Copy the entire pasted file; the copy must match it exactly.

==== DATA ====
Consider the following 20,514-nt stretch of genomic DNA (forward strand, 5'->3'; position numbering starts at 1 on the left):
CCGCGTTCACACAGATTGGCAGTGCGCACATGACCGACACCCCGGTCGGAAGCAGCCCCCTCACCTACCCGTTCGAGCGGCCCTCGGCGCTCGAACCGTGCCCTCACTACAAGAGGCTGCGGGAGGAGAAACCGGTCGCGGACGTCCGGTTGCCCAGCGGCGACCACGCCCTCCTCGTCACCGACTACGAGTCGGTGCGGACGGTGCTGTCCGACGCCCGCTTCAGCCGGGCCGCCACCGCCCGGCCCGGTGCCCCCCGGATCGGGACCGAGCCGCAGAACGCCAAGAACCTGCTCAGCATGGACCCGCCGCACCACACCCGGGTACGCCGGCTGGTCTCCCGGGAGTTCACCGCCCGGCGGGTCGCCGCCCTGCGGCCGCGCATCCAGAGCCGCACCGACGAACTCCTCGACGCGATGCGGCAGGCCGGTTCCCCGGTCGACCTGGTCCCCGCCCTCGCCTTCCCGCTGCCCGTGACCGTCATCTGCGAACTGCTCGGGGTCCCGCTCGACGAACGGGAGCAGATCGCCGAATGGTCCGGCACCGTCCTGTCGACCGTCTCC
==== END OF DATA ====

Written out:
Consider the following 20,514-nt stretch of genomic DNA (forward strand, 5'->3'; position numbering starts at 1 on the left):
CCGCGTTCACACAGATTGGCAGTGCGCACATGACCGACACCCCGGTCGGAAGCAGCCCCCTCACCTACCCGTTCGAGCGGCCCTCGGCGCTCGAACCGTGCCCTCACTACAAGAGGCTGCGGGAGGAGAAACCGGTCGCGGACGTCCGGTTGCCCAGCGGCGACCACGCCCTCCTCGTCACCGACTACGAGTCGGTGCGGACGGTGCTGTCCGACGCCCGCTTCAGCCGGGCCGCCACCGCCCGGCCCGGTGCCCCCCGGATCGGGACCGAGCCGCAGAACGCCAAGAACCTGCTCAGCATGGACCCGCCGCACCACACCCGGGTACGCCGGCTGGTCTCCCGGGAGTTCACCGCCCGGCGGGTCGCCGCCCTGCGGCCGCGCATCCAGAGCCGCACCGACGAACTCCTCGACGCGATGCGGCAGGCCGGTTCCCCGGTCGACCTGGTCCCCGCCCTCGCCTTCCCGCTGCCCGTGACCGTCATCTGCGAACTGCTCGGGGTCCCGCTCGACGAACGGGAGCAGATCGCCGAATGGTCCGGCACCGTCCTGTCGACCGTCTCC